Book by: Margery B. Ginsberg and Raymond J. Wlodkowski
Review by: Gerasimos Kokkinos
Steinhardt School of Culture, Education and Human Development
New York University

Diversity & Motivation: Culturally Responsive Teaching in College offers both higher education practitioners and educators a guide to understanding the changing landscape of postsecondary instruction. Learning is achieved through successful interactions between instructors and students, but culture plays an integral role in this process. According to the text, “the convergence of multiple and, at times, far-ranging perspectives among students contributes to a binary classroom dynamic with chaotic or laissez-faire exchanges, on the one hand, and majority cultural dominance on the other.” (p. 5). A college classroom has become a culturally diverse setting where different perspectives challenge various teaching practices.

Advisors can use this text as a resource, specifically the motivational framework for culturally responsive teaching (p. 34), when discussing the academic experiences of their prospective students. Ginsberg and Woldkowski offer four conditions that need to be met for teachers and learners to succeed together in the classroom, which included: establishing inclusion, developing attitude, enhancing meaning, and engendering competence (p. 35). Each of these conditions is a motivational goal, encompassing a teaching practice that can be integrated into a postsecondary educational setting. The underlying themes of these learning conditions involve college students’ process of self-reflection and promoting group interaction. In order to understand and accept cultural differences, the physical attributes of others must come secondary to the understanding of customs, language, lifestyles and traditions for other groups of people.

In the literature, a thorough comparison is explored between conventional teaching methods and those that are culturally diverse. Teaching that takes into account contrasting cultures and diversity of the student population requires more complex planning and takes into account goal setting for learning outcomes. Achieving success in the classroom, measuring how a learner will measure their progression towards success and understanding why a goal is important to a learner are just some methods of goal setting (p. 151). Learners need guidance and support from educators, while also paving their own path to student success. Learning contracts serving as accommodations for adult learners are proven effective by the authors, claiming that learners are self-advocating, identifying learning interests and learning how to self-assess their growth (p. 153). If a learner cannot fit what they learn in their cultural framework, it will be difficult to transfer or use the knowledge and apply it to real world situations.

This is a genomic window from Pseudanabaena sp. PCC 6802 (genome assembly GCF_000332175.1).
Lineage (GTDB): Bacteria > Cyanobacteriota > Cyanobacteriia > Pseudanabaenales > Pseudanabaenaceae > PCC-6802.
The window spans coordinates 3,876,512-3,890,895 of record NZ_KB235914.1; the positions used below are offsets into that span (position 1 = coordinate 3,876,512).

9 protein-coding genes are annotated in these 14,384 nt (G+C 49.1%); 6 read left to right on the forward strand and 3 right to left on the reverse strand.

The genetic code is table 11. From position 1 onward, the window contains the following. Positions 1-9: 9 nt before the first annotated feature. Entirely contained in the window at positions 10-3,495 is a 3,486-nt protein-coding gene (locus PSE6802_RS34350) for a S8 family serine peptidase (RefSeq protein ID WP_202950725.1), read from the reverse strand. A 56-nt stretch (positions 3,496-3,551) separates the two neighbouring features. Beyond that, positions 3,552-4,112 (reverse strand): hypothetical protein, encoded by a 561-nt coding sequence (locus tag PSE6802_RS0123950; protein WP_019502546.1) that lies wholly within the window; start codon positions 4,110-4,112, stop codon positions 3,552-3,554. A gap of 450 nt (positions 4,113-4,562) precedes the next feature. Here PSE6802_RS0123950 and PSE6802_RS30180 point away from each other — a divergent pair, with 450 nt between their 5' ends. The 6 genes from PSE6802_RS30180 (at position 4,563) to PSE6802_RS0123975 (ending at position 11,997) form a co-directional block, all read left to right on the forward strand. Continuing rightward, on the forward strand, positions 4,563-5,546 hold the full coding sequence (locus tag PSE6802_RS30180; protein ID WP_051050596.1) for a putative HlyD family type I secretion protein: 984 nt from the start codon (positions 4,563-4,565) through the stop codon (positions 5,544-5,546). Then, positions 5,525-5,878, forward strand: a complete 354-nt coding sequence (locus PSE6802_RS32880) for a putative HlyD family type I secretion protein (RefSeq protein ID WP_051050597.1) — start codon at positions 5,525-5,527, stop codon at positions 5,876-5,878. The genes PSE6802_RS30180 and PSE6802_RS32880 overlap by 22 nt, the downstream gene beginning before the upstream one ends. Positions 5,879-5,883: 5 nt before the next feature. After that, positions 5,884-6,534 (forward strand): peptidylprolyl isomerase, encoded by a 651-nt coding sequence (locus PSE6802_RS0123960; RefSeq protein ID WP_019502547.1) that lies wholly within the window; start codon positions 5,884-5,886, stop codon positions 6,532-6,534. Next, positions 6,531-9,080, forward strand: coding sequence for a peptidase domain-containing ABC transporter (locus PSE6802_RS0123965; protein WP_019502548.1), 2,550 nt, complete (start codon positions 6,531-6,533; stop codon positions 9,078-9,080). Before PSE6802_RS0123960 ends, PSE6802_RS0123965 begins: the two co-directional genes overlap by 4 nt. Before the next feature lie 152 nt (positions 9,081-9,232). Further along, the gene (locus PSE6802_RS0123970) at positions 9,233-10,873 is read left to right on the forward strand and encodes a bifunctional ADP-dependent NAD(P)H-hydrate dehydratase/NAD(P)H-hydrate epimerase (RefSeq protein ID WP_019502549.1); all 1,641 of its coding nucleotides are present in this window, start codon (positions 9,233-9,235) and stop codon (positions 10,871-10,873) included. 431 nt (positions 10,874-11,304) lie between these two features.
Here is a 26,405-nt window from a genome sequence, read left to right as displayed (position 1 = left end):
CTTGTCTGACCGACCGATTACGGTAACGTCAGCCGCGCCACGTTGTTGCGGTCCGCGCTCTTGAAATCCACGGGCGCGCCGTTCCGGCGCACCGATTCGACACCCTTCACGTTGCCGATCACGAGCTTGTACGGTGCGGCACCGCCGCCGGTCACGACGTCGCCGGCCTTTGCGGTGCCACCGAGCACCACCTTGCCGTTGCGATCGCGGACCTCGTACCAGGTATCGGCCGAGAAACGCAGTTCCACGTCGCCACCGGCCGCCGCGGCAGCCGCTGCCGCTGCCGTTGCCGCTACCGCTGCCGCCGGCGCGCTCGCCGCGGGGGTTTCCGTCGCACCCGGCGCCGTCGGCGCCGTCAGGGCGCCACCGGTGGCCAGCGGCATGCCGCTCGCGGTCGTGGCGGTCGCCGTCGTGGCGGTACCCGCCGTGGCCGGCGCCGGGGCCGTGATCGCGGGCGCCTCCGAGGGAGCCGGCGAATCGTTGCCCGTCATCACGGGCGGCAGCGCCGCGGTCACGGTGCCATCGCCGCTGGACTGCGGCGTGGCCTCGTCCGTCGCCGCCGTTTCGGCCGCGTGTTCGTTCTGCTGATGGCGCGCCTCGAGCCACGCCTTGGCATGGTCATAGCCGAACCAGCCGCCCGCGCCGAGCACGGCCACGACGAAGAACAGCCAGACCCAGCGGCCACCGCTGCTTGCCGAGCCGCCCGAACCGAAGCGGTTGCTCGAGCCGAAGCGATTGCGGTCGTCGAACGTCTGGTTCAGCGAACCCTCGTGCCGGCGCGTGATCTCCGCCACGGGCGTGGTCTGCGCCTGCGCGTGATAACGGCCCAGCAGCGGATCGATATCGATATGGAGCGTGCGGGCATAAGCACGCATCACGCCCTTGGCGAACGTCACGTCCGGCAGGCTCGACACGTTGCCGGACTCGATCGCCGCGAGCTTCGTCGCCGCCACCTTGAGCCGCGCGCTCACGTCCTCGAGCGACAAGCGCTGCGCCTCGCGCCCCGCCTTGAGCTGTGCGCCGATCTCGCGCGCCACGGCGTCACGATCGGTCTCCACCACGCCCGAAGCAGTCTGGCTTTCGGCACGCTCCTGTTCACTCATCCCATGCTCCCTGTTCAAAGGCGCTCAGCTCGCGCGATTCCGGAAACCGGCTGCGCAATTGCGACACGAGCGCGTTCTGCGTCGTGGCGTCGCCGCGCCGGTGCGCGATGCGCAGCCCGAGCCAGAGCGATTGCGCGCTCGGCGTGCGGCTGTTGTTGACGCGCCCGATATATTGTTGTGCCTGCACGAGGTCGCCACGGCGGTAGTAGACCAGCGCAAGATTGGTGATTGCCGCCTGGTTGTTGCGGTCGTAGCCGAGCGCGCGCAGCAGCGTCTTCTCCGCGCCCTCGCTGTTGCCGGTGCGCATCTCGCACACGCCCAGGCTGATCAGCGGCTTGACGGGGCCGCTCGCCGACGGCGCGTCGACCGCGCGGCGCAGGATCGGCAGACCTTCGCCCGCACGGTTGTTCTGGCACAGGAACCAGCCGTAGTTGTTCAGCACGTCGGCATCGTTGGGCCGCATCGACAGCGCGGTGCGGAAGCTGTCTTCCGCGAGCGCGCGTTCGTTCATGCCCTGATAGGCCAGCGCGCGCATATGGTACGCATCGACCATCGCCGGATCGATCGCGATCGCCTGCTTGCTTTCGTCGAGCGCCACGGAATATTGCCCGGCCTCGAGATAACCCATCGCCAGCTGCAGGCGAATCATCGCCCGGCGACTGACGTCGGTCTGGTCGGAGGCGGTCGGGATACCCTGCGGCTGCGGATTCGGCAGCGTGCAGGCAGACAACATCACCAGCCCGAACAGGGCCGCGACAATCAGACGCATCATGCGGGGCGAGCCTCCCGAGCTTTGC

By drawing references to Gardner’s Theory of Multiple Intelligences, the text ties in an important analysis regarding learning. According to Gardner, human beings are capable of at least nine different ways of interpreting and knowing the world, which draws comparison to the overall significance of this literature’s publication (p. 161). Learners have different styles, as do educators. Education needs to escape the “one way fits all” perspective and take into account how cultural backgrounds and experiences affect the impact of the curriculum. Self-generated knowledge is one example, using questions such as who speaks in class and who achieves the highest grades as measures of how culturally responsive teaching is (p. 367).

This book offers various topics of discussions for educators to consider and incorporate when creating curriculum for postsecondary classrooms. Academic advisors need to understand what their students are up against and how to better serve as a resource when academic struggles come about. Diversity & Motivation serves multiple purposes in a time where the college classroom has become more diverse and dynamic than ever.

Diversity & Motivation: Culturally Responsive Teaching in College. (2009). Book by Margery B. Ginsberg and Raymond J.Wlodkowski. Review by Gerasimos Kokkinos, Wiley. 464 pp., $48.00, (Hardback), ISBN #978-0-7879-9611-6

Actions: E-mail | Permalink |